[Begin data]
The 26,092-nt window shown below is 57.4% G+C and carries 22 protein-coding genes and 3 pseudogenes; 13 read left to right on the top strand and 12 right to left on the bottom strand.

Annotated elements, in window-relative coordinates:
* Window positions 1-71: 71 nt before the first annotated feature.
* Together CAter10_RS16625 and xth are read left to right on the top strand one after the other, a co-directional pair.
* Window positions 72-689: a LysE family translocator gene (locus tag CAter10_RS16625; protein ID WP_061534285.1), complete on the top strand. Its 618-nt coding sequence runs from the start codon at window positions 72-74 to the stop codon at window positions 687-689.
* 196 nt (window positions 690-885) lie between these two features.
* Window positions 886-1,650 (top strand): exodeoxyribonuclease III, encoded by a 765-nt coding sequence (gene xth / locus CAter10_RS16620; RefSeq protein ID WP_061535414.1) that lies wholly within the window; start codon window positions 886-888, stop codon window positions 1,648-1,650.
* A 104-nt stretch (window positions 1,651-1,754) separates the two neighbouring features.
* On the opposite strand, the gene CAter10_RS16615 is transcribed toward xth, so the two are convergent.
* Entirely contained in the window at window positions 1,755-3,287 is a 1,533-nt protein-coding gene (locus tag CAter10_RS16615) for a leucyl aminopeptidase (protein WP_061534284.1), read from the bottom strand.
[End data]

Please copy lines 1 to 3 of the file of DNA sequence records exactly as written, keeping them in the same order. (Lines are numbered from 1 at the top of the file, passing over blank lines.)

The 26,092-nt window shown below is 57.4% G+C and carries 22 protein-coding genes and 3 pseudogenes; 13 read left to right on the top strand and 12 right to left on the bottom strand.

Annotated elements, in window-relative coordinates:
* Window positions 1-71: 71 nt before the first annotated feature.